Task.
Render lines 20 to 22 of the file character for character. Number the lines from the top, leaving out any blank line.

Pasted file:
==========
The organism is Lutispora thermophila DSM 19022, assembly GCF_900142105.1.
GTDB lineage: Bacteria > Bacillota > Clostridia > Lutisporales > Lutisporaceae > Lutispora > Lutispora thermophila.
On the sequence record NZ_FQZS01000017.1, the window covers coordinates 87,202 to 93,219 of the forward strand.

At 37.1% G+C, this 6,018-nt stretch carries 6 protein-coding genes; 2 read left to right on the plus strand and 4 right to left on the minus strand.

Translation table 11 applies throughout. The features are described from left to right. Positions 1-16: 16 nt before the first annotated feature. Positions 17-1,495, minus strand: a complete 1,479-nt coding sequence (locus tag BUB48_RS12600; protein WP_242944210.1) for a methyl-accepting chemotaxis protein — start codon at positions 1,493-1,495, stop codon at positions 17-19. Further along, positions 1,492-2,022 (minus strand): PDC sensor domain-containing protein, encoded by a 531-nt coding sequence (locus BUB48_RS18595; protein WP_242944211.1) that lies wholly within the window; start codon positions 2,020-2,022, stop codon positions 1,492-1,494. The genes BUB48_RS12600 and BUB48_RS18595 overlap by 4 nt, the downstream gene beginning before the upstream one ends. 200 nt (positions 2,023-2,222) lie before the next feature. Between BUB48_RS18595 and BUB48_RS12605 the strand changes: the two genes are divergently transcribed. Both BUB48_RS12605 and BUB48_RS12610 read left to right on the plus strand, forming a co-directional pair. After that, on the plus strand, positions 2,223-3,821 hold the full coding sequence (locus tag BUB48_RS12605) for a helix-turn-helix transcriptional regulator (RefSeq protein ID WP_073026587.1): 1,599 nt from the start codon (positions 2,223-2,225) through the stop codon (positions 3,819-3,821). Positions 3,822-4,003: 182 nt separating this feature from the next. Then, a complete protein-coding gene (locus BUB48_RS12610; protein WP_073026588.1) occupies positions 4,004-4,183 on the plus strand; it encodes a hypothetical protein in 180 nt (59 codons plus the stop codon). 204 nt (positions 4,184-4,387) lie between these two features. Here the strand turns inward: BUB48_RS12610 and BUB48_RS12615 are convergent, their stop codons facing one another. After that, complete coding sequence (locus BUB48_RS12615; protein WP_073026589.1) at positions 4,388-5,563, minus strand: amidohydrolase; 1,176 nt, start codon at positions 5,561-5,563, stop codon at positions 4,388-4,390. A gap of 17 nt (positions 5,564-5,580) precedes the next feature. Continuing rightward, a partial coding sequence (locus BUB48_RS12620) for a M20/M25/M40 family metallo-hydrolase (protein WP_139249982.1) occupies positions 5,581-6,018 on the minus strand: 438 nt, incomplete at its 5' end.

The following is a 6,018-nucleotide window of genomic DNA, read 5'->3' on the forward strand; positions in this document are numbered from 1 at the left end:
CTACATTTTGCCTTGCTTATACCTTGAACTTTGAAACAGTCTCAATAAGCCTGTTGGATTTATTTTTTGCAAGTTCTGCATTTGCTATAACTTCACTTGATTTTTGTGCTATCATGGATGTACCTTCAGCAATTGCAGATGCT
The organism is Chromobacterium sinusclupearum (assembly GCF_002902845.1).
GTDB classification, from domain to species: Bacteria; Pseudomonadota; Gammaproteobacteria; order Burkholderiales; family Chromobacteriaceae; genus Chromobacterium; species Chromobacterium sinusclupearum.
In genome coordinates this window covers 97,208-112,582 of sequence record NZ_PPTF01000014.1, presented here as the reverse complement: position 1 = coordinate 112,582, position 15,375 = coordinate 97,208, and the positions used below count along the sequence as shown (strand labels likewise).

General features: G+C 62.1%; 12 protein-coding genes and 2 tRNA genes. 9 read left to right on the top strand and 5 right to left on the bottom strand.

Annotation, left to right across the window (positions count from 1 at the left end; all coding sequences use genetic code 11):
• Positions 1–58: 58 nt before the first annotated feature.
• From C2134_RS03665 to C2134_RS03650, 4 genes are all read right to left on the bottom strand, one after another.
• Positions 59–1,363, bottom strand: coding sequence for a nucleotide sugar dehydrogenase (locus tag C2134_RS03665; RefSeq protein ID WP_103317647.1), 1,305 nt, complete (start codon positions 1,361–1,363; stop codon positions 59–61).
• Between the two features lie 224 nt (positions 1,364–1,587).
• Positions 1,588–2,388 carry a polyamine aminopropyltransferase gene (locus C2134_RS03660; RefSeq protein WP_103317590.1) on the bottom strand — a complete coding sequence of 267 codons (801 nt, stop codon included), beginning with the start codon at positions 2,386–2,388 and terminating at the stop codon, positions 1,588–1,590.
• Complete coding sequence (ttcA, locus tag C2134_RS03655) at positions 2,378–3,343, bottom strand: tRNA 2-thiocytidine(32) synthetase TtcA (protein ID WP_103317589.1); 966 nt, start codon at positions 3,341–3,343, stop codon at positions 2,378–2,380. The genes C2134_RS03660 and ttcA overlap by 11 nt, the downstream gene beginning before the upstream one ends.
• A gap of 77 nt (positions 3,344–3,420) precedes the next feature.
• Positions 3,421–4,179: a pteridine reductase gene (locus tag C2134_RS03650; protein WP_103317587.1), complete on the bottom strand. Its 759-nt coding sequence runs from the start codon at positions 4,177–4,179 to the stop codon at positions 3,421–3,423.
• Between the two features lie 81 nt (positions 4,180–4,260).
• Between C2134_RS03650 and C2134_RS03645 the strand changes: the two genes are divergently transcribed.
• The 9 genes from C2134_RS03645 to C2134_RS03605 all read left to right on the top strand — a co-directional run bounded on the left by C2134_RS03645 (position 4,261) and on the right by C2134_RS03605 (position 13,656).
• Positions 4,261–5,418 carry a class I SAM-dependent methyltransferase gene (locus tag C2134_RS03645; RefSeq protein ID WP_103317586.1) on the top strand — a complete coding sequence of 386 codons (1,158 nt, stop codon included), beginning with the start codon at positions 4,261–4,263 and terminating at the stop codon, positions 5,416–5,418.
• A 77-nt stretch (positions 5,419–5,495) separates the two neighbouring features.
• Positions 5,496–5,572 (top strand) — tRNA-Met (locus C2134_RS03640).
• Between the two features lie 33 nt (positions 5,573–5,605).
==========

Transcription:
• Positions 3,421–4,179: a pteridine reductase gene (locus tag C2134_RS03650; protein WP_103317587.1), complete on the bottom strand. Its 759-nt coding sequence runs from the start codon at positions 4,177–4,179 to the stop codon at positions 3,421–3,423.
• Between the two features lie 81 nt (positions 4,180–4,260).
• Between C2134_RS03650 and C2134_RS03645 the strand changes: the two genes are divergently transcribed.